Accept an offer from a university, sit your A-Levels, get the grades you need to confirm your place. That’s the route into studying for an undergraduate degree that tens of thousands of students take every year.
But it’s far from the only route available. It’s still possible to study at degree level if you don’t get the required A-Level grades, or even take A-Levels at all. You can choose a completely different post-18 qualification option, such as taking a work-focused HND, and then decide to convert that into a degree at a later date.
The question is, what is the right option for you? Below, we compare two of the most popular alternative routes to taking a degree – top up degrees and foundation year routes.
Top Up Degrees
Top up degrees do exactly what it says on the tin – they ‘top-up’ a slightly lower-level qualification into a full bachelor’s degree.
To understand how this works, you need to know something about the UK’s Regulated Qualifications Framework, or RQF. The RQF basically ranks qualifications into different levels according to how difficult they are. But just as importantly, it also ranks qualifications into a kind of pyramid structure which determines the pathways you can take to higher level qualifications. You can’t, for example, jump straight in at Level 8 (PhD level) without having previously completed courses at Level 6 (bachelor’s degree) and Level 7 (master’s degree).
What you can do, however, is jump straight from A-Level (Level 3) to bachelor’s degree (Level 6). This is the most common route into a degree, in fact. But it isn’t the only one.
If you wanted to, after leaving school you could take a Level 4 qualification (such as a HNC), then a tag on another year to complete a Level 5 qualification (like a HND or Foundation Degree), then add a third year to complete your degree. This last step is a top up degree. More usually, people will go straight into a two-year HND or foundation degree course, and then decide to top it up with a final year.
Why do this rather than go straight in for a bachelor’s degree in the first place? Level 5 qualifications tend to have lower entry requirements than undergraduate degree courses. So even if you didn’t get the grades you wanted at A-Level to go to university, the HND/foundation degree followed by a top up degree route offers a viable pathway.
Some people prefer the flexibility. In the case of HNDs in particular, which are very much work-linked, practically-focused courses, the appeal is that they provide a clear pathway into employment and develop skills that help you get ahead in your chosen career. This has more relevance to a lot of people than studying for a degree. However, with an HND under your belt, you can still choose to take your education that extra step further at a later date, thanks to top up degrees.
Pros of top up degrees:
- You can convert an existing Level 5 qualification into a degree any time you like.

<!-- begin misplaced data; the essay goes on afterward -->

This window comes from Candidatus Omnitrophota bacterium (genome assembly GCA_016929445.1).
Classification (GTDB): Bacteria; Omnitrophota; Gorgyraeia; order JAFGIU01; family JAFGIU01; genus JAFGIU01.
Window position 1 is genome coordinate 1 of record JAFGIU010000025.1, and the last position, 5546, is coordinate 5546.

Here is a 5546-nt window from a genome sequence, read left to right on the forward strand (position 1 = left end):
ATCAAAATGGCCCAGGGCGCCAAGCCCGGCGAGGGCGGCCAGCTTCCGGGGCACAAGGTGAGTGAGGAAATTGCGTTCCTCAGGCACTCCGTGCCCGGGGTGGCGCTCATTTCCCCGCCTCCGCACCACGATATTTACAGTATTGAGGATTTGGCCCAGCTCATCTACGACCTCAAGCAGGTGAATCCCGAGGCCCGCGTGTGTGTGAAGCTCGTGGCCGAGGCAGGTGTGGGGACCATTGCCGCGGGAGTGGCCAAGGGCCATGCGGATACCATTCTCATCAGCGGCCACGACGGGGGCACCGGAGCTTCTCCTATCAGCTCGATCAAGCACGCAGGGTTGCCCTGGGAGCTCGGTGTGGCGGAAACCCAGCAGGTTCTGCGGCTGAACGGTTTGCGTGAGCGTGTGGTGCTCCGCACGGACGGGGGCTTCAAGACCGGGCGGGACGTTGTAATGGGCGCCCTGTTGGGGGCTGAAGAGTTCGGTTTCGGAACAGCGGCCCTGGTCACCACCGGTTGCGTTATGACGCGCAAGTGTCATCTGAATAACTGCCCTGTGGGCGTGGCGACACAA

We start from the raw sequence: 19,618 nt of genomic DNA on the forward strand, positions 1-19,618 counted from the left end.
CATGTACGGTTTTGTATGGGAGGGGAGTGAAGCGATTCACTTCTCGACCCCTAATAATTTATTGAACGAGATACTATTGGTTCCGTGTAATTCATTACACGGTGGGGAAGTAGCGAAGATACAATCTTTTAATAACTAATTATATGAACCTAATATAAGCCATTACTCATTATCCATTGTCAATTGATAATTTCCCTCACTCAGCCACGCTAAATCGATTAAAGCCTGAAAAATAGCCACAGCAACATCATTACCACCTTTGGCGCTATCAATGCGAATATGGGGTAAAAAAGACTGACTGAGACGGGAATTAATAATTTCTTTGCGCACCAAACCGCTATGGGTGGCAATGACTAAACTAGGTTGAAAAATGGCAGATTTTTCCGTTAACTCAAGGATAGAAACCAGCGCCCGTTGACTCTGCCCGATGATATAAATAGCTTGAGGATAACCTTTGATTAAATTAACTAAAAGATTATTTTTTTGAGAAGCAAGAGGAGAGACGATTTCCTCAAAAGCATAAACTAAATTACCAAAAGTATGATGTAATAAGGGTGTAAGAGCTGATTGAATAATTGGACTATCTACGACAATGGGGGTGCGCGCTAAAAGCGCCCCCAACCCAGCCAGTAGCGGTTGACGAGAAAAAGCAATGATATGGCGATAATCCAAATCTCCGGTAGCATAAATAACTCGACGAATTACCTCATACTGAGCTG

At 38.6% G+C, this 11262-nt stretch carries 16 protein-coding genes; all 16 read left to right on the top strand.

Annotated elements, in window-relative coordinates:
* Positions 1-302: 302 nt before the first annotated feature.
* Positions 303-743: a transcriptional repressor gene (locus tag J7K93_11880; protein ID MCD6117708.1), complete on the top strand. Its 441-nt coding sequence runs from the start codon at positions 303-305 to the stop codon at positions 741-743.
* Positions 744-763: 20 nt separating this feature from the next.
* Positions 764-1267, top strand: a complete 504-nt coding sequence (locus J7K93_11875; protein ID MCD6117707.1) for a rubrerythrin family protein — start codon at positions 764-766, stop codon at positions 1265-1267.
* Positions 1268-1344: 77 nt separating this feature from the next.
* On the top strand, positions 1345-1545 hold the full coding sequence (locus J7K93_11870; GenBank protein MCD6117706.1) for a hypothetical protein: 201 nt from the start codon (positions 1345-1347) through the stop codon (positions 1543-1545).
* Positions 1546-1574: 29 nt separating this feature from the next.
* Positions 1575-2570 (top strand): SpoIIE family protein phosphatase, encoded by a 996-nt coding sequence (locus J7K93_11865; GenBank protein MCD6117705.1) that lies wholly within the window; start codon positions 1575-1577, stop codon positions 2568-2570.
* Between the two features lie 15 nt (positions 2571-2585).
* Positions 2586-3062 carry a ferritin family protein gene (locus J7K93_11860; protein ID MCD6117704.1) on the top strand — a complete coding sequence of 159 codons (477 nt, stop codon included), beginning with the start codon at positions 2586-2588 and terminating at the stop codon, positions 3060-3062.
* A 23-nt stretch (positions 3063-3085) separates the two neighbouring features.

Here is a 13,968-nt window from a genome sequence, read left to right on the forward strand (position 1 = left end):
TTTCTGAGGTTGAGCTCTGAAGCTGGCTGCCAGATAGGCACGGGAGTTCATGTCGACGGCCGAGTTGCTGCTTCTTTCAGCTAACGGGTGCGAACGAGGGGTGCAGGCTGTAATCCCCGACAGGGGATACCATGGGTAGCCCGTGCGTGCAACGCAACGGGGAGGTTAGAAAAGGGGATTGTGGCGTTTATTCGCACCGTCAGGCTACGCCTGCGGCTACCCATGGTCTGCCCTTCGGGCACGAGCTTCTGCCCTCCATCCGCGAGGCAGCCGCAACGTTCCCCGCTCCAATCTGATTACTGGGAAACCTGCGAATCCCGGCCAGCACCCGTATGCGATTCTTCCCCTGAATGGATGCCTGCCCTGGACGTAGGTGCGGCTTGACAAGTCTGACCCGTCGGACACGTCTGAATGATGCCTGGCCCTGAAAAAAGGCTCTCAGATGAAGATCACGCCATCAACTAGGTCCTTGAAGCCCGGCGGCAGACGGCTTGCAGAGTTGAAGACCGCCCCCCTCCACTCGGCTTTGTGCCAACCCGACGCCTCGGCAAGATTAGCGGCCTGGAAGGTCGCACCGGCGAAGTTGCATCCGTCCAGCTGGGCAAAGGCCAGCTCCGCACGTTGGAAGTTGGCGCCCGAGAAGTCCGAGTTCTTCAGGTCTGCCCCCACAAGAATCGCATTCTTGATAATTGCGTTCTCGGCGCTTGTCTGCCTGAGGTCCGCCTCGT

- Flexibility – you can earn a HND or foundation degree and then make a decision on whether to carry on studying or not or defer carrying on to a later date.
- Less of a commitment. If you’re unsure whether a degree is right for you, three years of full time study is a long time and requires a big financial commitment in terms of fees etc. Level 5 qualifications take two years to finish. You can then decide whether to carry on or not.
- Lower barriers to entry. You generally don’t need as high grades to get on a Level 5 course as you do a full degree. But with top up degrees available, you can still complete a degree in three years.
Cons of top up degrees:
- The transition from a practical and vocationally-focused HND course to what is effectively the final year of an academic undergraduate degree course can be challenging, with a different emphasis on learning and assessment.
Foundation Year Routes
Foundation years also offer a route towards a degree if you don’t have the previous qualifications, grades, or academic experience to jump straight into a bachelor’s degree course. But whereas this is something of a side benefit to top up degrees, foundation routes are designed specifically for this purpose.
Top up degrees are primarily designed to convert a Level 5 qualification into a full degree. You only decide if you want to fake the top up once you have earned the first qualification. Foundation year routes flip this around. You take the ‘foundation’ part first, and then proceed onto a normal degree course. Most foundation year options bundle the two parts together into a single four-year course from start to finish.
A foundation year is designed to provide a stepping stone into degree-level education. So if you didn’t get the A-Level grades you wanted, or took A-Levels that don’t naturally lead onto a degree you later decide you want to take, it helps to bring your subject knowledge up to speed.
Just as importantly, it focuses on study skills, which is particularly useful for older students returning to education who may well have left school at 16 without taking A-Levels. Foundation year routes are also popular with international students who speak English as a second language and want to develop their study skills in English.
Pros of foundation year routes:
- Provide a route to gaining a degree even if you don’t meet the entry requirements for a standard bachelor’s course (i.e.two or three A-Levels or equivalent, often with good grades).
- Help to bring your study skills up to scratch if you are returning to education after a number of years, especially if you left school without taking A-Levels.
- Give international students a chance to get comfortable studying in English if they speak it as a second language before the rigours of degree-level study.
Cons of foundation year routes:
- It means an extra year of study, which is also an extra year of fees.
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